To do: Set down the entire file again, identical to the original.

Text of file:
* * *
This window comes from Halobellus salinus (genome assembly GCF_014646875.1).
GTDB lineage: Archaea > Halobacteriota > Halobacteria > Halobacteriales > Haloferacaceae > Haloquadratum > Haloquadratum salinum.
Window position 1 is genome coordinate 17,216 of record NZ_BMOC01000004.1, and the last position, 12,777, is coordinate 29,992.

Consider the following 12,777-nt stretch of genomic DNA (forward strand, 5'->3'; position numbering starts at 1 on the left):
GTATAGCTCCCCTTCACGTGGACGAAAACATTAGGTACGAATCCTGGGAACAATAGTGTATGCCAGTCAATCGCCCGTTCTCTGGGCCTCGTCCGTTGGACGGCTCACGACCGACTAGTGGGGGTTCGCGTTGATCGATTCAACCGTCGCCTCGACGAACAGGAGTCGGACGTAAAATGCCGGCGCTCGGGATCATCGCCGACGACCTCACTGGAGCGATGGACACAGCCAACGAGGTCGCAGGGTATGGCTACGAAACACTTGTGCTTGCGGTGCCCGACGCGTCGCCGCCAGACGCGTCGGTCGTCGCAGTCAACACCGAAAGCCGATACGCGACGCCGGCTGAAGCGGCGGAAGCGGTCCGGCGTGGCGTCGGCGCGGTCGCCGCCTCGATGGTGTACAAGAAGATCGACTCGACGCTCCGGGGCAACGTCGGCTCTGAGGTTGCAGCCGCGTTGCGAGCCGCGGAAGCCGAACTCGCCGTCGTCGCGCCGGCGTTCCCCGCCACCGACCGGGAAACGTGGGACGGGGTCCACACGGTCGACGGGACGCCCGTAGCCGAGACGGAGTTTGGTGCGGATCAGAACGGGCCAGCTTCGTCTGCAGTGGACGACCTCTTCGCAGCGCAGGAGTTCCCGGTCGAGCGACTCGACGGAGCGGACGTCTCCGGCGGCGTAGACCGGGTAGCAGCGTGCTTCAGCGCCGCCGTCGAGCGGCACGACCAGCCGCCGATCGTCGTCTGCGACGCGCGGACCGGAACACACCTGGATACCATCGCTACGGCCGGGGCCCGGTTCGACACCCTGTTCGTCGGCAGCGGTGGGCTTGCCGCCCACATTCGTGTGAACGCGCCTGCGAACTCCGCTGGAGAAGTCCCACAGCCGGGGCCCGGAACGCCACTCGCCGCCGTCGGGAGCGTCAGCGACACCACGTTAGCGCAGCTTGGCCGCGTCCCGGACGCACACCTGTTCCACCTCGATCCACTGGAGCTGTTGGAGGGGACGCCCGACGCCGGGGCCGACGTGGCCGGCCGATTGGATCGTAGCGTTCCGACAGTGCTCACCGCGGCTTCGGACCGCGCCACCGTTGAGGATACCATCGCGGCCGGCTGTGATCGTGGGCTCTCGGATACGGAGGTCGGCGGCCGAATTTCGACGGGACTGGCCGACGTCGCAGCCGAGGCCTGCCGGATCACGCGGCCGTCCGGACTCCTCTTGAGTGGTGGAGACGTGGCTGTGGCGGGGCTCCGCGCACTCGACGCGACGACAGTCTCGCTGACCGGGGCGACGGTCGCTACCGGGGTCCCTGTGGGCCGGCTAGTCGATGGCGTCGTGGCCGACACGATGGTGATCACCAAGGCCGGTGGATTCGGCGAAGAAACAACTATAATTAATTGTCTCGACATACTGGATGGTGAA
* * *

This window comes from Halobellus salinus (genome assembly GCF_014646875.1).
GTDB lineage: Archaea > Halobacteriota > Halobacteria > Halobacteriales > Haloferacaceae > Haloquadratum > Haloquadratum salinum.
Window position 1 is genome coordinate 17,216 of record NZ_BMOC01000004.1, and the last position, 12,777, is coordinate 29,992.

Consider the following 12,777-nt stretch of genomic DNA (forward strand, 5'->3'; position numbering starts at 1 on the left):
GTATAGCTCCCCTTCACGTGGACGAAAACATTAGGTACGAATCCTGGGAACAATAGTGTATGCCAGTCAATCGCCCGTTCTCTGGGCCTCGTCCGTTGGACGGCTCACGACCGACTAGTGGGGGTTCGCGTTGATCGATTCAACCGTCGCCTCGACGAACAGGAGTCGGACGTAAAATGCCGGCGCTCGGGATCATCGCCGACGACCTCACTGGAGCGATGGACACAGCCAACGAGGTCGCAGGGTATGGCTACGAAACACTTGTGCTTGCGGTGCCCGACGCGTCGCCGCCAGACGCGTCGGTCGTCGCAGTCAACACCGAAAGCCGATACGCGACGCCGGCTGAAGCGGCGGAAGCGGTCCGGCGTGGCGTCGGCGCGGTCGCCGCCTCGATGGTGTACAAGAAGATCGACTCGACGCTCCGGGGCAACGTCGGCTCTGAGGTTGCAGCCGCGTTGCGAGCCGCGGAAGCCGAACTCGCCGTCGTCGCGCCGGCGTTCCCCGCCACCGACCGGGAAACGTGGGACGGGGTCCACACGGTCGACGGGACGCCCGTAGCCGAGACGGAGTTTGGTGCGGATCAGAACGGGCCAGCTTCGTCTGCAGTGGACGACCTCTTCGCAGCGCAGGAGTTCCCGGTCGAGCGACTCGACGGAGCGGACGTCTCCGGCGGCGTAGACCGGGTAGCAGCGTGCTTCAGCGCCGCCGTCGAGCGGCACGACCAGCCGCCGATCGTCGTCTGCGACGCGCGGACCGGAACACACCTGGATACCATCGCTACGGCCGGGGCCCGGTTCGACACCCTGTTCGTCGGCAGCGGTGGGCTTGCCGCCCACATTCGTGTGAACGCGCCTGCGAACTCCGCTGGAGAAGTCCCACAGCCGGGGCCCGGAACGCCACTCGCCGCCGTCGGGAGCGTCAGCGACACCACGTTAGCGCAGCTTGGCCGCGTCCCGGACGCACACCTGTTCCACCTCGATCCACTGGAGCTGTTGGAGGGGACGCCCGACGCCGGGGCCGACGTGGCCGGCCGATTGGATCGTAGCGTTCCGACAGTGCTCACCGCGGCTTCGGACCGCGCCACCGTTGAGGATACCATCGCGGCCGGCTGTGATCGTGGGCTCTCGGATACGGAGGTCGGCGGCCGAATTTCGACGGGACTGGCCGACGTCGCAGCCGAGGCCTGCCGGATCACGCGGCCGTCCGGACTCCTCTTGAGTGGTGGAGACGTGGCTGTGGCGGGGCTCCGCGCACTCGACGCGACGACAGTCTCGCTGACCGGGGCGACGGTCGCTACCGGGGTCCCTGTGGGCCGGCTAGTCGATGGCGTCGTGGCCGACACGATGGTGATCACCAAGGCCGGTGGATTCGGCGAAGAAACAACTATAATTAATTGTCTCGACATACTGGATGGTGAA